Context: It remains unknown if arthroscopic repair of recurrent anterior shoulder instability is as effective as open repair.
Objective: The purpose of this study is to analyze the literature to provide clinical recommendations regarding the most appropriate therapeutic intervention for recurrent anterior shoulder instability.
Study design: Systematic review of level I and II studies.
Data sources: PubMed, EMBASE, the Cochrane Database of Systematic Reviews, and secondary references from 1967 to March 2010 were appraised for studies that met the inclusion criteria.
Study selection: Inclusion criteria were English-language level I or level II trials involving the treatment of recurrent anterior shoulder instability. Exclusion criteria included non-English-language studies; level III, IV, or V studies; and trials examining treatment of first-time shoulder dislocation, posterior shoulder dislocation, or diagnoses other than recurrent anterior shoulder dislocations.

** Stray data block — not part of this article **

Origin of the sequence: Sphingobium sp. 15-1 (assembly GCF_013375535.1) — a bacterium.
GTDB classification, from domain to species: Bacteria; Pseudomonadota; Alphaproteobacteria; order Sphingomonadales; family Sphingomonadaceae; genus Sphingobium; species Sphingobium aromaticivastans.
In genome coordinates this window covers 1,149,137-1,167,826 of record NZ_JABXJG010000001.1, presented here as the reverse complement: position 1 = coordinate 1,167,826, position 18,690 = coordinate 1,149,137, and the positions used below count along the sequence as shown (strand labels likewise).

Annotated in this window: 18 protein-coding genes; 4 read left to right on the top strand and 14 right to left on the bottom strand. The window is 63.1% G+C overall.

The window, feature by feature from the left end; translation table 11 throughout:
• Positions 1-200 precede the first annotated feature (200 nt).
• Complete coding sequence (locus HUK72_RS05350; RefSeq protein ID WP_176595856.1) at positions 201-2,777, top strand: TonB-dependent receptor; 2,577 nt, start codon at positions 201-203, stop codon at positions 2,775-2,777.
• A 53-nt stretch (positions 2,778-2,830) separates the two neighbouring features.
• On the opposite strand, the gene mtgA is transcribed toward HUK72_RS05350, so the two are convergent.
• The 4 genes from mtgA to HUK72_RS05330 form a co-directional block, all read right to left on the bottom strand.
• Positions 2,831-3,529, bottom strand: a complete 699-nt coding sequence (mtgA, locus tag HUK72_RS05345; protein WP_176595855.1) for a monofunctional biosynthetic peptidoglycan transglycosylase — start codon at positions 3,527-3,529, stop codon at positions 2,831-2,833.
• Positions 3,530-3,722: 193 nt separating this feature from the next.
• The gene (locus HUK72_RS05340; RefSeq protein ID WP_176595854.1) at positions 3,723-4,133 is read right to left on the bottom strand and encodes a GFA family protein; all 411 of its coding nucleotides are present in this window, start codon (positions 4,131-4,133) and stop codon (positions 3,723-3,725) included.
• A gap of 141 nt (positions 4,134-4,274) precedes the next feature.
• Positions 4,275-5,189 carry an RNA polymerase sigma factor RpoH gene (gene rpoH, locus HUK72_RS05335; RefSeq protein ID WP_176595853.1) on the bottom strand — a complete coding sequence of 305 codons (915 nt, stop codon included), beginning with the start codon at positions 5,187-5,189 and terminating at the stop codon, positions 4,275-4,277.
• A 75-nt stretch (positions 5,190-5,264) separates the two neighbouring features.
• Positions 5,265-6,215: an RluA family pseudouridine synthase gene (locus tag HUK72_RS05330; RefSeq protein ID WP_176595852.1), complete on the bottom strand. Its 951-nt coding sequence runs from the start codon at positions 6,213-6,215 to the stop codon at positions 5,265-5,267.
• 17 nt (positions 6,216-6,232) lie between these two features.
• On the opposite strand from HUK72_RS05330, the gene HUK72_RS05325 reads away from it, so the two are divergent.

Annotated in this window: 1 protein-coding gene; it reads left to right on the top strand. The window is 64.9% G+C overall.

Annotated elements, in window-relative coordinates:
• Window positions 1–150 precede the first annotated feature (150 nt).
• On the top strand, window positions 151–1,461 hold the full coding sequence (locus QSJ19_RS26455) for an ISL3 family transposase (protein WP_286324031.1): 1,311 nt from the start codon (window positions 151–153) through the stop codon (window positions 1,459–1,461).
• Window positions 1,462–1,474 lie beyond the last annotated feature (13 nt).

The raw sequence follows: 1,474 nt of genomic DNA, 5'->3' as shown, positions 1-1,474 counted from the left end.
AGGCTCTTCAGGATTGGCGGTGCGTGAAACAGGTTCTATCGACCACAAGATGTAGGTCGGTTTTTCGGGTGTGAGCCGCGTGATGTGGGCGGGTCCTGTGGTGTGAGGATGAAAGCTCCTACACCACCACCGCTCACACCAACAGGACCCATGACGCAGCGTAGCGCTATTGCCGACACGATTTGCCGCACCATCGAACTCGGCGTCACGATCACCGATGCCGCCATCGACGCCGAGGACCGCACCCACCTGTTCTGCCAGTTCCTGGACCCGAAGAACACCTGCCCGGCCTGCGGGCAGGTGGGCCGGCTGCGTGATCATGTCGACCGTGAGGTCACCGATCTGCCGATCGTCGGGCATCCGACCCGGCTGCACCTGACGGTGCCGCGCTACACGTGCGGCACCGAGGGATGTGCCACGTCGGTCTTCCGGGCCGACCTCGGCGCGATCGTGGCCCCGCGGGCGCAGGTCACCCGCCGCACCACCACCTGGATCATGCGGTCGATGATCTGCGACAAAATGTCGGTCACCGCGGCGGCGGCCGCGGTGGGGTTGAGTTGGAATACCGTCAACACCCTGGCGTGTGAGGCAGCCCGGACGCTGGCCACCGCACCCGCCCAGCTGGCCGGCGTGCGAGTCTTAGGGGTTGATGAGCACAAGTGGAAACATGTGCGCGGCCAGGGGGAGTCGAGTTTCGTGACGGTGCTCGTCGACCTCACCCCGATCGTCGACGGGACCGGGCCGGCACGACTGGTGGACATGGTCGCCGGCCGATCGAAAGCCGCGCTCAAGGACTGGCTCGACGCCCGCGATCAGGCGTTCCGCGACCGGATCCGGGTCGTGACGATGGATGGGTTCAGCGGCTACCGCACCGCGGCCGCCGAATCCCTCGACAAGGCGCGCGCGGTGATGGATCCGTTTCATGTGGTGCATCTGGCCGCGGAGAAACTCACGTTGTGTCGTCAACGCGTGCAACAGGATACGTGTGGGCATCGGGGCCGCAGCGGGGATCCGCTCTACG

Data extraction: Included studies underwent quality appraisal independently by each author identifying strengths, weaknesses, and biases.
Results: Four randomized controlled trials compared the use of arthroscopic and open repair for recurrent anterior shoulder dislocations. These studies show no statistically significant difference between the 2 operative approaches. No long-term follow-up data describing the effects of either surgical approach are available at this time. Each investigation had weaknesses in study design that decreased the validity of its findings.
Conclusions: While limited, the available evidence from randomized controlled trials does not show a statistically significant difference in redislocation rates, return to activity, and functional outcomes between the arthroscopic and open repair groups. Range of motion is marginally better following arthroscopic treatment when compared with open repair. Recommendations on the optimal surgical intervention cannot be provided.
Keywords: arthroscopic; open; recurrent anterior shoulder instability; repair; systematic review.